Hashish and Russia's big HTTPS problem
Russian authorities briefly banned the entire Wikipedia site over a page relating to drug use, which the site had refused to edit or delete.
The ban was quickly lifted, before it had gone into effect for most Russian internet users, but not before the news created a wave of panic in the country’s online community. There is increasing concern in Russia about a crackdown on internet freedom.
A court in a small town in southern Russia ordered that a Wikipedia page about charas, an Indian form of hashish, be banned as it contained harmful information.
Because Wikipedia uses secure HTTPS (hypertext transfer protocol secure) protocol, some internet providers would have to ban the entire website.
This past week, some Moscow internet users found the Russian-language Wikipedia banned entirely, though for others it was still working, with a message from the website explaining how to circumvent a ban if it did come into effect.
Online watchdog Roskomnadzor said in a statement the decision to rescind the banning order came because the forbidden information about charas had been redacted. Wikipedia editors said the page remained the same.
“This is an important case because it’s part of the general offensive against HTTPS. Roskomnadzor and the FSB [security services] don’t know what to do with it,” said Andrei Soldatov, a journalist and author of Red Web, a book about the Russian internet. Soldatov said Sorm, the system Russia uses for internet surveillance, does not work with the more secure HTTPS protocol, also used by sites such as Facebook and Gmail.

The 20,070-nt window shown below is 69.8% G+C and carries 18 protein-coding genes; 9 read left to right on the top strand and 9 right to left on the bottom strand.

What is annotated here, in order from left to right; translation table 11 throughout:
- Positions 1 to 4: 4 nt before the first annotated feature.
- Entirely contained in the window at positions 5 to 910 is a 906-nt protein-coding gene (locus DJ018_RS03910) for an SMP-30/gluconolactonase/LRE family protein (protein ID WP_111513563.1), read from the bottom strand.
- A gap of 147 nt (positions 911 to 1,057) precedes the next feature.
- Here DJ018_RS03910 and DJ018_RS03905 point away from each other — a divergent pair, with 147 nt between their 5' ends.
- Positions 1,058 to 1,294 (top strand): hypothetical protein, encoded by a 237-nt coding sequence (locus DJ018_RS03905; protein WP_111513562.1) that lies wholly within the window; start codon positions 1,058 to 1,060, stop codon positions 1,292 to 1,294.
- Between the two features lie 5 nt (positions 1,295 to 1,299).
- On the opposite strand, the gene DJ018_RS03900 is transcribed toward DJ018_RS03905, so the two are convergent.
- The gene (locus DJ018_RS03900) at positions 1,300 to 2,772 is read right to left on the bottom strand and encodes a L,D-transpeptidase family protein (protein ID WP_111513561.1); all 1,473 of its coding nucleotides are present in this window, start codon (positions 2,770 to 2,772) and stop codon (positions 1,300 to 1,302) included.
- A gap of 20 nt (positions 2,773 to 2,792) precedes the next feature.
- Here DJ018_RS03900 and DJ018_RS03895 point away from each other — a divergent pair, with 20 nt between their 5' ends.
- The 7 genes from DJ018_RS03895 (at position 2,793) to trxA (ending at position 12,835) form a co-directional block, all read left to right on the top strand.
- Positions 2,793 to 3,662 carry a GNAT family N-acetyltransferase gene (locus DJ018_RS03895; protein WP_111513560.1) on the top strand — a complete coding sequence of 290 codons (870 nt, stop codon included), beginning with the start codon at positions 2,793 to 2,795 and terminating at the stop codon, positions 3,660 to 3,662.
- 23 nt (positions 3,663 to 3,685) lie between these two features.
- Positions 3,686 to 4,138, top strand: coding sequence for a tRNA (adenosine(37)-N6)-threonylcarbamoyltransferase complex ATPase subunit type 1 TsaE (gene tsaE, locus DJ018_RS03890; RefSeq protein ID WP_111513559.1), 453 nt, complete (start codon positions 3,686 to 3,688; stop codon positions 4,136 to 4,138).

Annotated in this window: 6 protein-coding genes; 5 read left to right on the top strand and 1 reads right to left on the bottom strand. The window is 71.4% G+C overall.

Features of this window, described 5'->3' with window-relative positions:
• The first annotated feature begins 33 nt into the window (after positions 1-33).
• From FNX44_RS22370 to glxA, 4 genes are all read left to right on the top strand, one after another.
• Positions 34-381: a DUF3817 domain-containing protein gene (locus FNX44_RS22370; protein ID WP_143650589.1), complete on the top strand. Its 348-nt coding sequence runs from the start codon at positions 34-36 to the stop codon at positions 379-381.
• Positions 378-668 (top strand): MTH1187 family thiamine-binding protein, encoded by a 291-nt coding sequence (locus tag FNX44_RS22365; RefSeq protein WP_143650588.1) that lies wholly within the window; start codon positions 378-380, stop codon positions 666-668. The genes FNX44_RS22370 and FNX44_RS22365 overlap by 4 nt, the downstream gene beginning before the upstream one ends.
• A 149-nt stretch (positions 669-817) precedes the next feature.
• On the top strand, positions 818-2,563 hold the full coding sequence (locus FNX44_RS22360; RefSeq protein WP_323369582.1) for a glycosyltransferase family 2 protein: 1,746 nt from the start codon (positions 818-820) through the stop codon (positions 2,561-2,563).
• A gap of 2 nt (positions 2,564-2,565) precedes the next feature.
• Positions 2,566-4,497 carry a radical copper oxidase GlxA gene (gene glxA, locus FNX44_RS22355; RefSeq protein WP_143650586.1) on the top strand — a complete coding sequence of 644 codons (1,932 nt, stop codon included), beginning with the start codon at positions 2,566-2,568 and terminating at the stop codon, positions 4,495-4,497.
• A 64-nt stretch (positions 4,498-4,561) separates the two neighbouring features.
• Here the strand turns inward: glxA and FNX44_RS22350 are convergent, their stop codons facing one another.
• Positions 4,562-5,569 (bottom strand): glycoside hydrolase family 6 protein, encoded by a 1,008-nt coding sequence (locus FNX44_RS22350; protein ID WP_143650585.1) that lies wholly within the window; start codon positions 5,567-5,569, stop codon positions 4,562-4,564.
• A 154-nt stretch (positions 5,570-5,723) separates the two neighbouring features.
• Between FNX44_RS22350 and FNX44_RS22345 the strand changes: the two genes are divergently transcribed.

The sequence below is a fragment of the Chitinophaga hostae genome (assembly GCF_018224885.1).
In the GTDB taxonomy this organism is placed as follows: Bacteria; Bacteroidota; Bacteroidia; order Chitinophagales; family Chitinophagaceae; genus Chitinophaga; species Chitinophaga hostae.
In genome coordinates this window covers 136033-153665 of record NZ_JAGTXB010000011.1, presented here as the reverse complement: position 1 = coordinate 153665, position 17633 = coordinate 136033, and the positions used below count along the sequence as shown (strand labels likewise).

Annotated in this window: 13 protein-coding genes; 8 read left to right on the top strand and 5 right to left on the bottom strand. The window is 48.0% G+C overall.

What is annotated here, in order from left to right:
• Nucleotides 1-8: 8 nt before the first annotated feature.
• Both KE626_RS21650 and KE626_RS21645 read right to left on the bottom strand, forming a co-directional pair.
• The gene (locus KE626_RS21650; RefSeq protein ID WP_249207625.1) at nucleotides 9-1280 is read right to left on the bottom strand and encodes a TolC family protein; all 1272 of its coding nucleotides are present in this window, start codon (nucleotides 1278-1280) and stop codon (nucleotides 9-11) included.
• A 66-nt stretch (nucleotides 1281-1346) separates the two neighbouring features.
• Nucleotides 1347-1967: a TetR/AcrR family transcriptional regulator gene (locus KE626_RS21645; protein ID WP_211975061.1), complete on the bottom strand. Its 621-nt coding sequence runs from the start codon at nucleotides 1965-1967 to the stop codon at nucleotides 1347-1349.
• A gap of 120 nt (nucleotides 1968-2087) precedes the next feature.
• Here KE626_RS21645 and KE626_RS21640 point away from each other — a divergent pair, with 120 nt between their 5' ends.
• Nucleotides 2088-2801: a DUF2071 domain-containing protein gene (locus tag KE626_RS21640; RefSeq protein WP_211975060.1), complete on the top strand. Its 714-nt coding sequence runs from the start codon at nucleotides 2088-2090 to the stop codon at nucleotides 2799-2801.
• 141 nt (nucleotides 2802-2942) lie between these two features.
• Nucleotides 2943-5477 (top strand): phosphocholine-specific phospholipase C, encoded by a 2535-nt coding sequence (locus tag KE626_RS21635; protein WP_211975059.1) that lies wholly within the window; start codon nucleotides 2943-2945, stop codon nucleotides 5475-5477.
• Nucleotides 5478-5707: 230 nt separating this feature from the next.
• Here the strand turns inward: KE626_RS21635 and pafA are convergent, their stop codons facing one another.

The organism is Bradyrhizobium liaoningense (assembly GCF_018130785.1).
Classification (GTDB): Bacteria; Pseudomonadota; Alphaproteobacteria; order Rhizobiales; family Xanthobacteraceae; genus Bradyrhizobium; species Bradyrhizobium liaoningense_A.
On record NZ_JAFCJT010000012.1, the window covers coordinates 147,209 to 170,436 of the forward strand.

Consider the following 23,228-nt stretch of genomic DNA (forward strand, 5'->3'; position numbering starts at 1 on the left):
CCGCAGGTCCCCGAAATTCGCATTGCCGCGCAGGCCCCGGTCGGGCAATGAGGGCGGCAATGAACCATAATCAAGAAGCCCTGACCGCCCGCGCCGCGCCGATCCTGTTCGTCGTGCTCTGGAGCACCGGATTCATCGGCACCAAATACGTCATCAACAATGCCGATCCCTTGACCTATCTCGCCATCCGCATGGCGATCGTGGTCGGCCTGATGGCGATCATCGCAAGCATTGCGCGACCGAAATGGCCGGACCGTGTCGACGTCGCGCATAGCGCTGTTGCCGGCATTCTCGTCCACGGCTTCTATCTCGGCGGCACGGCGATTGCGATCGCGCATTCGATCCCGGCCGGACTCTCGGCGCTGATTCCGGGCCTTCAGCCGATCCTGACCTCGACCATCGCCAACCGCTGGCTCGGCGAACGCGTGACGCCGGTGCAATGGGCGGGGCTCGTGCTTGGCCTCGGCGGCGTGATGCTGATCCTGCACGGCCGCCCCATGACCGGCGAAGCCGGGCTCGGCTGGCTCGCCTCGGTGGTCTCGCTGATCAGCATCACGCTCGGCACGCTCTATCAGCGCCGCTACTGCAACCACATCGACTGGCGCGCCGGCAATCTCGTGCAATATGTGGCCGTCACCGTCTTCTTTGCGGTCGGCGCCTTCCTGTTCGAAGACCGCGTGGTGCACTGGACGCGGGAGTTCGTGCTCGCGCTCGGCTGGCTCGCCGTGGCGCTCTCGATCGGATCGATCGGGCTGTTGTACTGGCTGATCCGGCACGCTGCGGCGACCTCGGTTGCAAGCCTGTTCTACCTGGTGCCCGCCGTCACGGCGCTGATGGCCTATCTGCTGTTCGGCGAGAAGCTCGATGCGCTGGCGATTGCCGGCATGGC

On September 1 a new rule came into effect: it requires internet companies such as Facebook and Twitter to store the data of all Russian users on-shore. Roskomnadzor has said it will not check compliance of major sites such as Facebook until next year, but it is part of a drive to put pressure on the companies to keep servers in Russia, where data would be accessible by Russian authorities.
Soldatov speculated the move against Wikipedia could be part of another strategy: by threatening the site with bans over single pages, the site could be forced off HTTPS to ensure the whole site is not affected when only one page is banned.
Russian authorities have become increasingly suspicious of the subversive powers of the internet in the three years since Vladimir Putin returned to the Kremlin for a third term as president in 2012. Protests in the run-up to his inauguration were largely organised on social media, and in a few months of his return to office he had signed a bill providing a list of banned sites.
Earlier this year, Russia, China and a number of central Asian dictatorships submitted a proposal to the United Nations, clearly aimed at the United States, calling for countries not to use the internet “to interfere in the internal affairs of other states or with the aim of undermining their political, economic and social stability”. – © Guardian News & Media 2015